4. 4. Unconventional has become the new Currently, over 60% of our production isconventional, and a handful of companies such weighted toward oil versus gas. We like to say thatas Saratoga are taking advantage of positions in we are oilier than many of our peers, but we like toopportunity-rich conventional plays with multiple maintain a balanced approach to oil and gas, and westacked pays and large held by production (HBP) are bullish on natural gas for the longer term. Havinglease positions, not to mention premium pricing for multiple stacked pay sands and HBP positions withcrude oil. Saratoga has been receiving a $15–30/barrel 100% working interest enables us to develop thesepremium over West Texas Intermediate (WTI) for gas reserves when it makes sense.Light Louisiana Sweet (LLS) and Heavy Louisiana Some of the most attractive features of shaleSweet (HLS) crude since early 2011 although this plays are the long-lived nature of the reserves, thespread has tightened at year end. We like to say repeatability, the high probability of success and largewe are pursuing good old-fashioned oil and gas, and lease positions. Saratoga sees the same attributes in itswe are happy to be receiving close to Brent pricing conventional South Louisiana assets. Our Grand Bayfor crude oil. Field has never had a dry hole drilled in its confines. Crude oil prices will likely remain volatile. The field has had more than 70 years of productiveUncertainty lies in how non-OECD growth will life, with production of over 250 million barrels of oiloffset OECD stagnation and its effect on oil demand. since 1938 from over 64 stacked pay sands, yet it stillDomestic crude oil production is likely to increase offers tremendous potential, both shallow and 2012 because of renewed activity in liquid-rich We have low decline rates in our wells, notshale plays like Bakken and Eagle Ford. Many the sharp declines typical of resource plays.independents are emphasizing their move to liquids, We have several wells whose commercial productionand clearly project economics are improved by the dates from the 1940s. One well has over 50 yearsmore liquid-rich portions of the unconventional plays. of production from the same sand, and it is still Natural gas prices are expected to remain fairly producing at over 20 barrels of oil per day (BOPD)flat and experience downward pressure in 2012, today. We just completed a well in Main Pass 46driven by increased supply from unconventionals, with 13 pay sands, only six of which were provedcoupled with slower growth and lower demand. undeveloped reserves (PUDs); completed the wellHenry Hub natural gas spot prices will likely average in a sand that was categorized pre-drill as probable;lower than they did in 2010. The rate of growth in and found six pay sands that were never previouslydomestic natural gas production is expected to slow booked. We call that lagniappe and have lots of thatin 2012. Gas supply will probably grow because of in our assets.increased drilling to preserve lease positions. We are skeptical about the commerciality of most Saratoga can still make good money below shale plays, given the current gas prices. This is due$3/Mcf (thousand cubic feet) gas with respect to to (1) the sharp decline in initial production (IP)our conventional gas assets and do not have lease rates, (2) outrageously high leasing costs, (3) the highexpiration issues because most of our leases are HBP costs to fracture, and (4) the likely need to refractureleases. An important metric that drives rig count, specific wells to sustain production. Technologicalwhich in turn puts downward pressure breakthroughs in horizontal drilling and hydraulicon gas pricing, is lease expirations in shale plays. fracturing have improved shale economics, butThe domestic rig count is up substantially in 2011, uncertainty remains regarding well productivitiesdespite lower prices and reduced demand, and is and recoveries.expected to grow by 10% in 2012. There are not Like many of our peer companies, we will fundenough rigs available to drill beyond the initial terms all capital spending from existing cash flows and cashof the leases, so new rigs are under construction. on the balance sheet. We expect to have additional Some companies are consolidating positions in liquidity through a revolver in the near future.the shallow-water Gulf of Mexico, while assets are Saratoga is currently focused on development drillingdiscounted in response to permit delays. There is also and converting its PUD properties. Some of oura lot of anticipation of McMoRan Exploration Co.’s development wells have an exploratory tail whereDavy Jones testing in the shallow Gulf ultra-deep we are looking for a little more upside, and our deepplay, where a number of deep and ultra-deep wildcats prospects have shallower low-risk bailouts, but wehave been drilled during the year. are essentially a low-risk development company4 Grant Thornton LLP Survey of Upstream U.S. Energy Companies 2012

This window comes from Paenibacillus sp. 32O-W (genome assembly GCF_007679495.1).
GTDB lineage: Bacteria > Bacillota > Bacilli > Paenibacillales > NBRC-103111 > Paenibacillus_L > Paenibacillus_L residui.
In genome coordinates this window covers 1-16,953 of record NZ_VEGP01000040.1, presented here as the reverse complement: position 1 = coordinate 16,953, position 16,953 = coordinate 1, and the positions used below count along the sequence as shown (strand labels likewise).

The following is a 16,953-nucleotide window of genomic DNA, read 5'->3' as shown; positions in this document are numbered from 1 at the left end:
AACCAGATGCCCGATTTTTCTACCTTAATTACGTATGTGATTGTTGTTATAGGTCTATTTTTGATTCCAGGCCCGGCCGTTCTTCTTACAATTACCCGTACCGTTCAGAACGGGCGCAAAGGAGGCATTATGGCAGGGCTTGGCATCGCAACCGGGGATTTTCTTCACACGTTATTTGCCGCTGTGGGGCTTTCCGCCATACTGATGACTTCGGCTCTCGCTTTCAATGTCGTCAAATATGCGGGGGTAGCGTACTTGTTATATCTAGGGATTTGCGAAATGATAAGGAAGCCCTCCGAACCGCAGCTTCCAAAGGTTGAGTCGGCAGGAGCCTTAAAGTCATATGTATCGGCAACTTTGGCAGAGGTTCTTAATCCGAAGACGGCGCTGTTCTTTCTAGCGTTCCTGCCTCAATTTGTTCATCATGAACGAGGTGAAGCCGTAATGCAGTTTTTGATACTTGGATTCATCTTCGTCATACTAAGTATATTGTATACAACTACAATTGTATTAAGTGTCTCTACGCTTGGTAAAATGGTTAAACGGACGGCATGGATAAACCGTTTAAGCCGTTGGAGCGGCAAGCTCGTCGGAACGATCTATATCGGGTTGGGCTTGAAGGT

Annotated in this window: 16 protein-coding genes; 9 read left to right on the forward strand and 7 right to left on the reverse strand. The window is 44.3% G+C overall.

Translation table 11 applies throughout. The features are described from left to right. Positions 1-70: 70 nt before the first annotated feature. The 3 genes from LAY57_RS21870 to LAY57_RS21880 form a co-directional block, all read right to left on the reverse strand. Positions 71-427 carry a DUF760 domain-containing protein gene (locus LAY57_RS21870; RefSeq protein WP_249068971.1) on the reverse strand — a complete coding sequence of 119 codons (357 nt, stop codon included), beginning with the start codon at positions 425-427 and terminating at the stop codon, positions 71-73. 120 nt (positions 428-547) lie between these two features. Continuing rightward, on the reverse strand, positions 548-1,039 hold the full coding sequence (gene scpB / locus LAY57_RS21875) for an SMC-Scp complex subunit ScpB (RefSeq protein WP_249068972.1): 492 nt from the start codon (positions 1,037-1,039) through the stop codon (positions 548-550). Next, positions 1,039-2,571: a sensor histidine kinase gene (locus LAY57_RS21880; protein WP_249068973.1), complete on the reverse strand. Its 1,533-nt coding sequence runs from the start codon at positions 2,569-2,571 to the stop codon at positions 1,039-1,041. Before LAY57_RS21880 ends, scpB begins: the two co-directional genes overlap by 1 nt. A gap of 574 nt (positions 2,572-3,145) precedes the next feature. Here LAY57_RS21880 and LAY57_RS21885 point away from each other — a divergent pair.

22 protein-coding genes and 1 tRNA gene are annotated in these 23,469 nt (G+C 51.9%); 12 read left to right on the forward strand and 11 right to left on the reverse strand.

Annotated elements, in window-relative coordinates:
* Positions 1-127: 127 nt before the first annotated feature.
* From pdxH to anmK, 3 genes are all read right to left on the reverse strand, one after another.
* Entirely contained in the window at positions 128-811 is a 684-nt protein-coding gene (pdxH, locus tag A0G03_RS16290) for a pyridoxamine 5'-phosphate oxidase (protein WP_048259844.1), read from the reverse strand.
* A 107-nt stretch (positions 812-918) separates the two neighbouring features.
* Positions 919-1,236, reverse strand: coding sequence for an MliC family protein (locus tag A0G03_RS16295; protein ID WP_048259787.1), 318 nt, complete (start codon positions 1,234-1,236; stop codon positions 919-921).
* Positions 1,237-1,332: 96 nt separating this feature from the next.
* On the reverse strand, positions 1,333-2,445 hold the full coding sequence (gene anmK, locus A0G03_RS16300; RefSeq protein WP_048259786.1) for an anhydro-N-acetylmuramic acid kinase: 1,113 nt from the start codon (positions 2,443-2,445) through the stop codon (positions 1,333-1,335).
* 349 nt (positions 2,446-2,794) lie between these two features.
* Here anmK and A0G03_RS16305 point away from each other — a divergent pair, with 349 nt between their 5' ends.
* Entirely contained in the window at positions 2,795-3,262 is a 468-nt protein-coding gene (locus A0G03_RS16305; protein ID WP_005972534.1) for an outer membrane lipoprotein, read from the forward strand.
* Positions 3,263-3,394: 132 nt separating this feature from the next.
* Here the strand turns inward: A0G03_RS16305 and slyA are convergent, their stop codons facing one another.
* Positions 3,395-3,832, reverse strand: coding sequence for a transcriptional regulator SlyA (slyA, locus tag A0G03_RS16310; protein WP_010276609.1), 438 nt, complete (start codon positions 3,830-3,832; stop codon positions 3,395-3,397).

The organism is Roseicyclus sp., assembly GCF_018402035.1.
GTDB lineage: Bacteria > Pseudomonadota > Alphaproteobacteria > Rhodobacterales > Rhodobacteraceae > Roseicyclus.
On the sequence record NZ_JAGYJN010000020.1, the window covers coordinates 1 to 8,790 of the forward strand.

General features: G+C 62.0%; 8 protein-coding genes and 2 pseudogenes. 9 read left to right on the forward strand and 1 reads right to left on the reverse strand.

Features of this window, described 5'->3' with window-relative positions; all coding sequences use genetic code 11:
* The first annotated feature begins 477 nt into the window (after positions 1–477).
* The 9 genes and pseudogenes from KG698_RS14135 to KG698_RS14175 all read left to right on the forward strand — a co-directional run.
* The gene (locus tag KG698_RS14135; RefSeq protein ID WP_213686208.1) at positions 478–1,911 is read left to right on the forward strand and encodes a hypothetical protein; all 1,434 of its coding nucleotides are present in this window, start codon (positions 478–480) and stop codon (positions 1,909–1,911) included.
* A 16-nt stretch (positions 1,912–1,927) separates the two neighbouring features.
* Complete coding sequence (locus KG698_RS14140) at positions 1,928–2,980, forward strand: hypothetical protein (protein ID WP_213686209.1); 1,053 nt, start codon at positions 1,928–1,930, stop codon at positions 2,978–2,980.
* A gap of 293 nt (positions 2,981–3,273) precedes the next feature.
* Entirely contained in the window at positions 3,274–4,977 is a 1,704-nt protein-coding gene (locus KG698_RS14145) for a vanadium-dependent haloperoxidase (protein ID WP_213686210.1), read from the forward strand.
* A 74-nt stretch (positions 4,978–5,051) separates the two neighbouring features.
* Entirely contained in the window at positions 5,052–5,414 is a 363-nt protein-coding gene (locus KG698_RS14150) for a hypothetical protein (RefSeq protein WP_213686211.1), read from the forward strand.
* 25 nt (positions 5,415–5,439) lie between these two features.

5. 5. at this stage of our growth, with a serious eye on LLS/HLS premiums over WTI . In addition, we havemanaged risk exploration in the future. With the tremendous upside—including shallow explorationaddition of liquidity from our improved operating targets above 5,000 feet with 50 Bcf of potential, pluscash flows and equity infusions, we have substantially deep exploration targets with 10 Tcf of potential, allincreased our development budget; we spent among our large HBP leaseholdings.$28 million in 2011, up considerably from the last We have gained momentum on numerous fronts,three years, with just over half this amount being achieving several long-standing objectives, and wedevoted to drilling and completion. Our criteria for feel we are now positioned to realize what we believeapproving projects are internal rate of return and time is the great untapped value of our resource payout. Almost all of our projects have a payout In addition to improving our operations, we havetime of less than twelve months. Saratoga’s capital made great strides in strengthening our balance sheet.budget for 2012 is expected to be close to $50 million. Moving forward, we fully expect our program of We find it a very cooperative regulatory recompletions and workovers, together with ourenvironment in Louisiana, with no permit delays. infrastructure projects and development drillingIt is a pleasure working with Gov. Bobby Jindal program, to increasingly contribute to meaningfuland Department of Natural Resources Secretary production growth as production levels from shut-inScott Angelle. We love the operating environment and curtailed wells are brought to capacity and newin Southern Louisiana. The state ranks fourth in the wells are brought online.United States in crude oil production and fifth if Mark Twain said, “We are discreet sheep; wethe Gulf of Mexico is included. Saratoga currently wait to see how the drove is going, and then go withranks 18th in terms of oil producers in the state. the drove.” Saratoga is not following the drove. Saratoga has strong institutional and retail We see where they are headed, but in common withparticipation in its equity and a growing market a handful of our peers, we like our current pastures.capitalization. We have attractive conventional assetslocated in state and parish lands of Louisiana, withan abundance of low-risk development opportunities.We are converting our reserves with an activedevelopment drilling program. And we are weighted Andy C. Clifford President, Saratoga Resources, Inc.toward oil in our current production with